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Updated: Apr 25

For the last week or two, aside from healing from endometriosis surgery no1, I've been prepping the little studio in the cottage to receive visitors - It's sort of a test run for the overall aim which is to have a much larger studio-gallery here in the lake district where I can show the amazing artworks, jewellery & ceramics my friends & associates make as well as my own. So it's a little update & chat this time...


...Part of setting up the cottage & studio has been enjoying foraging in our semi-wild garden for my vases & I've been inspired by Athena Calderone, so, so much. Her ritual daily enjoyment & arrangement of her home & the sentiments of self care in her cookery & home design are pure joy. In this, I also took some time to incorporate learning from the amazingly wise A.F Nutrition & applying her incredibly thoughtful dietary support for life with endometriosis in to my day. It's been lovely to know everything that I'm eating & drinking is helping back up my body & the intricacies of healing, truly healing, not putting a bandaid over a problem with chemical meds which almost always adds a new nasty side effect to the repertoire, ( see @af_nutrition on Instagram for her incredibly helpful & kind hearted services )

I also took my drawing sessions out in to the Spring sunshine to sit & draw the lambs just outside the cottage, I've loved watching them play (had to release one from behind a gate, you think cats are curious, just watch a field of lambs for a hour) ...I'm listing my sketches from around the lakes here in the web shop along with my first print releases, starting this week. I'll also be open to studio visits for anyone wanting to view / collect a piece (safely) from 17th of May & as I've already mentioned in some of my posts, I'll be starting out donating 5% of profits to The Cumbria Wildlife Trust, the more I sell the more I can donate - With a little luck I can bump it up to 10% before the next few months pass...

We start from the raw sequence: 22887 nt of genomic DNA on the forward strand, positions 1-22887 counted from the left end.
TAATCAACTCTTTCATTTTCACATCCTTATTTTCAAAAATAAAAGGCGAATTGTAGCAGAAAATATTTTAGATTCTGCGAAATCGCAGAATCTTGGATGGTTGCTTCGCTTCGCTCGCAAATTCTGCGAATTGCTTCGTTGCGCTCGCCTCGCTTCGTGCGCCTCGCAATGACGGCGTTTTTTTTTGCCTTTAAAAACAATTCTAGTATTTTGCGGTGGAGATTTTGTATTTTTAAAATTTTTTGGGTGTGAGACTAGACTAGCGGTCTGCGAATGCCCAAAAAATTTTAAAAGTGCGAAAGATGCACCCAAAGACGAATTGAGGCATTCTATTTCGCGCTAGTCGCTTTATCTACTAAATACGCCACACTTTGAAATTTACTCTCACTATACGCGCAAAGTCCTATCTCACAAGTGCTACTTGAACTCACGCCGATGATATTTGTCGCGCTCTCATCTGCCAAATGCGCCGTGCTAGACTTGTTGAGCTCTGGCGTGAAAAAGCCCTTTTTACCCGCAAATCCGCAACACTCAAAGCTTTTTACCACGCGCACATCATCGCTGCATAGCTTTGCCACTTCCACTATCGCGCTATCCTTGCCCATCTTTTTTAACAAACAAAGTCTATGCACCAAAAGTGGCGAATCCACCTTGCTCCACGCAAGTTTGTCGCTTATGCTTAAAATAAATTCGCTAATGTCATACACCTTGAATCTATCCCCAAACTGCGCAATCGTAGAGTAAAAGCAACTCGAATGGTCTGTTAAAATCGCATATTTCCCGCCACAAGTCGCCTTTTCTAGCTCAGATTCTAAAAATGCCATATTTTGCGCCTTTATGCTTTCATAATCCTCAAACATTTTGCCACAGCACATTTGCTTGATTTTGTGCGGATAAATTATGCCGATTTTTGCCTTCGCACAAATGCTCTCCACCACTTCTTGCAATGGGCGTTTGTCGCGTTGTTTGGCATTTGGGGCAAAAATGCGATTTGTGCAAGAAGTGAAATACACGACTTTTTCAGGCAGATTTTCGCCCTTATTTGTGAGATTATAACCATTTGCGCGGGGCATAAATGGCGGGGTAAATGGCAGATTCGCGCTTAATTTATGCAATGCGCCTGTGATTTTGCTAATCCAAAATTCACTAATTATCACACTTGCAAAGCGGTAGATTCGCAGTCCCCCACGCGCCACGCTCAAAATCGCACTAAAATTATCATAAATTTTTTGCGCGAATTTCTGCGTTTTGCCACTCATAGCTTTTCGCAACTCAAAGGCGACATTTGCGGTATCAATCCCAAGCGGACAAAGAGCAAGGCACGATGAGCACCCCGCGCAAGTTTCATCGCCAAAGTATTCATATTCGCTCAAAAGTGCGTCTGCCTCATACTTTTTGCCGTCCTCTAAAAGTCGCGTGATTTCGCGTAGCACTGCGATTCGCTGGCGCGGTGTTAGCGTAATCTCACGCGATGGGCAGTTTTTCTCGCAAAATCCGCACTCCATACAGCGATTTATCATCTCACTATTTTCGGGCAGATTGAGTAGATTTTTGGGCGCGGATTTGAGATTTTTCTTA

The Cumbria Wildlife Trust are one in a small set of brilliant conservation workers here in the lakes. Their work & their approach is fantastic, they want people to be aware of the serious issues we all face, in a positive way which encourages people to stay connected to the joy & beauty of the countryside - the very same sentiment in my work. I recommend their Instagram page (@cumbriawildlifetrust) it's an excellent dose of 'nature-dopamine' as well as an informative connective place to learn. I can't wait to get to know them better & spread the joy as the world opens back up for exhibitions & the countryside to (caring) visitors...







Updated: Mar 26

My 'Interior' artworks began with the idea of a giant print where everything I study & discuss could convene, a representation of digital spaces & human behaviours within them.

This was inspired by my passion for the tiny temple-like structures built for Roman & Greek Votives to live in called Larariums. Votives or specifically, 'Lares' (hence, Lararium) were tiny prayer figures which represented each prayer or request to the gods & the Larariums ended up resembling modern day doll houses once filled with these figures.

The Lararium could be seated on anything from a simple shelf or alcove, to far grander displays a-top wooden cabinets which could contain more votives for other household gods (such as Vesta, goddess of the hearth) & a store of offering ingredients. The Lararium itself would be filled with appropriate votive figures & offerings in tiny vials & dishes & the figures arranged according to the prayers of the moment alongside a flame kept lit for the Lares & the Penates (the gods of the pantry) & then this arrangement would be tended to & worshipped through different points in the day.

It's likely no surprise that as this has built over the last year & a half of working & designing the collection, I have come to love it like a child loves a doll house... & more so.